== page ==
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Trump vs. NAFTA

Since the introduction of NAFTA in 1994, U.S. imports of goods from Mexico have increased significantly with the only drops occurring in correlation with the Great Recession around 2008. The Trump administration has centered economic rhetoric on removing NAFTA, and instead suggests implementing a tariff to protect domestic industries at home by lowering intention for relocations.

However, removing NAFTA would produce no benefit for the average American consumer for numerous reasons. First, trade between Canada, the U.S., and Mexico would be subject to the World Trade Organization’s tariff limits. Currently these are less than 3.5% for Mexico and around 7% for the U.S. American businesses would rather pay the tariff and relocate as doing so would still be cheaper than remaining in the U.S. considering that Mexican workers are on average $20,000 cheaper than their American counterparts.

How do the tariffs effect the average American consumer? How would relocation to Mexico make sense as far as comparative advantage and production are concerned? What does the increase in Mexican imports say about the American economy? Do imports help the economy? And if they do, then why is Trump trying to minimize them? Is it fair that companies can move to Mexico for the cheap labor?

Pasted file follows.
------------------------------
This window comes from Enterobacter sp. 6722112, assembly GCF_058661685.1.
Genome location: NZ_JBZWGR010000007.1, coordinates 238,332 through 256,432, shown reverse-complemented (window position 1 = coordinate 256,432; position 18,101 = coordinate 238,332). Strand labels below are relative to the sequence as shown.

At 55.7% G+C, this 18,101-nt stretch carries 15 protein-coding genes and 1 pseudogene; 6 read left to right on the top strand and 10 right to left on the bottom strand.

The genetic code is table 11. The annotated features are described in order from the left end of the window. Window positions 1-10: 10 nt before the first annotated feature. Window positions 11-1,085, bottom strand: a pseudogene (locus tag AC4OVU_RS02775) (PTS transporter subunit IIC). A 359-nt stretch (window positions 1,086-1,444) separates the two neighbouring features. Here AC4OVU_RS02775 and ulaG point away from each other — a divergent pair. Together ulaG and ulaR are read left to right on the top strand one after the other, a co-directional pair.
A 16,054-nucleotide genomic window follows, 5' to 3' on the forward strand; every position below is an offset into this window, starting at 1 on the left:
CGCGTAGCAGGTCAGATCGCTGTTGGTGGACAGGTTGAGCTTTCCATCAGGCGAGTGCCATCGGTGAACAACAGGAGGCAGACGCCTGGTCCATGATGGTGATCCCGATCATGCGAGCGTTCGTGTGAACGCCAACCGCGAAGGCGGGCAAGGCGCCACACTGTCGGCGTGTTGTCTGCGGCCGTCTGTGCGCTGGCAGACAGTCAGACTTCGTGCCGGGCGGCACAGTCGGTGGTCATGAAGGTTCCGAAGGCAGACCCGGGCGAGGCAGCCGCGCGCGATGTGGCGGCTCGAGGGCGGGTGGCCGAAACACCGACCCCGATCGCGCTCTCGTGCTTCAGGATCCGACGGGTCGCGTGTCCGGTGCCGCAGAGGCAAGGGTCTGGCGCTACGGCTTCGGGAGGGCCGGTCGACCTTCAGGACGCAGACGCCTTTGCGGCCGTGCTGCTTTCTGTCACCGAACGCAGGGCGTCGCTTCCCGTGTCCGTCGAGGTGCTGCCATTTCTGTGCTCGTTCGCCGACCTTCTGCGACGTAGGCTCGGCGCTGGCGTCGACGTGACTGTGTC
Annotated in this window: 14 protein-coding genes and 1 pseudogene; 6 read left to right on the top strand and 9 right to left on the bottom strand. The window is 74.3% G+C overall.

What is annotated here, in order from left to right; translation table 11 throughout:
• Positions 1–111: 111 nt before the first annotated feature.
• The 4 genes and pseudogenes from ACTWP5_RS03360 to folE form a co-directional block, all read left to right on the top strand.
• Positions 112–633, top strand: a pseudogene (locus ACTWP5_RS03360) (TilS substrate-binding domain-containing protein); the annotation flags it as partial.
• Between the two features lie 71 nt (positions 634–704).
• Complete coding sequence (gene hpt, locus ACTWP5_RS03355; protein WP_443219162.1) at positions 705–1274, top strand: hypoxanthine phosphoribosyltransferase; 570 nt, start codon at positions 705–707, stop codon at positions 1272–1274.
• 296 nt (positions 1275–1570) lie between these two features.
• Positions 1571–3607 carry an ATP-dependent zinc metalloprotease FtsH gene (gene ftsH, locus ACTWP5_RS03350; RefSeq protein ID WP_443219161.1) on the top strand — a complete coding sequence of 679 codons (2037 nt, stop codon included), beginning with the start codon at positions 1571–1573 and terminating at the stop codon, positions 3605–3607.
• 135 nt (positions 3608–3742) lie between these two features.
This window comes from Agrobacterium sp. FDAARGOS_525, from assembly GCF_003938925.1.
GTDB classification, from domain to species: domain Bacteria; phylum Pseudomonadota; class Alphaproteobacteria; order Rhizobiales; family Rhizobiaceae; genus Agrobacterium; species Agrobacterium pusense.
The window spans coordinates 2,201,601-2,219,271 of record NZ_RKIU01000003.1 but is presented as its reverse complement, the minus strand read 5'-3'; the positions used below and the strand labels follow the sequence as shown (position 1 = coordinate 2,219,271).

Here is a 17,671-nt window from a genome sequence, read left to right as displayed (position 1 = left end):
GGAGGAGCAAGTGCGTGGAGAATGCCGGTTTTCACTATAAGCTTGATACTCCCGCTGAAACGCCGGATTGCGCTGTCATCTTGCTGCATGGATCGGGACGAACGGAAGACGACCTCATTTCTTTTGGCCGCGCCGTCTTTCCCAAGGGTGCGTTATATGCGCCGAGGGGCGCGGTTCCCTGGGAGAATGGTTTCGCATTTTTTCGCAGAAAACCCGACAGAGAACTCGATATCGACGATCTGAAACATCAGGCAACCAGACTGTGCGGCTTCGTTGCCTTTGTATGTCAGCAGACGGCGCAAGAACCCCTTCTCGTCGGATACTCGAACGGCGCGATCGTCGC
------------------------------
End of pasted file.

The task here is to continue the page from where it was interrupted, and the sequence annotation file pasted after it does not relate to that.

Source: Bloomberg on Mexican wages

Sofia G. Cuadra, Kiely Hartigan, Annie Lentz

20 thoughts on “Trump vs. NAFTA

  1. hermana20

    The tariffs on imports coming from Mexico would indeed be subject to WTO limits, and these tariffs would be of no benefit to American consumers since they would end up paying more for goods imported from Mexico, that without the tariffs would be much cheaper. International trade and more specifically free trade benefit everyone because it allows countries to specialize in what they do best whether that is labor intensive industrial manufacturing or human capital intensive services. Relocation to Mexico for many industries makes sense given the lower taxes and cheaper labor in Mexico. Specifically, with farms in Southern California where low-wage immigrant labor is used as a factor of production, it becomes increasingly evident that we either import the labor (i.e. immigrants who are willing to pick tomatoes) or we export the industry of vegetable picking to Mexico where there is an abundant labor-intensive workforce that will do this work. For many companies, the decision of moving their business operations to Mexico comes down to a simple choice: remain in America and die, or adapt and move to Mexico to reduce costs so that they can stay competitive in their respective industries. In this sense, it seems only fair if companies are permitted to move their business operations from country to country, and in an increasingly globalized economy, companies often tend to have their headquarters in one country and numerous subsidiaries and branches across the world.

  2. johnsonj20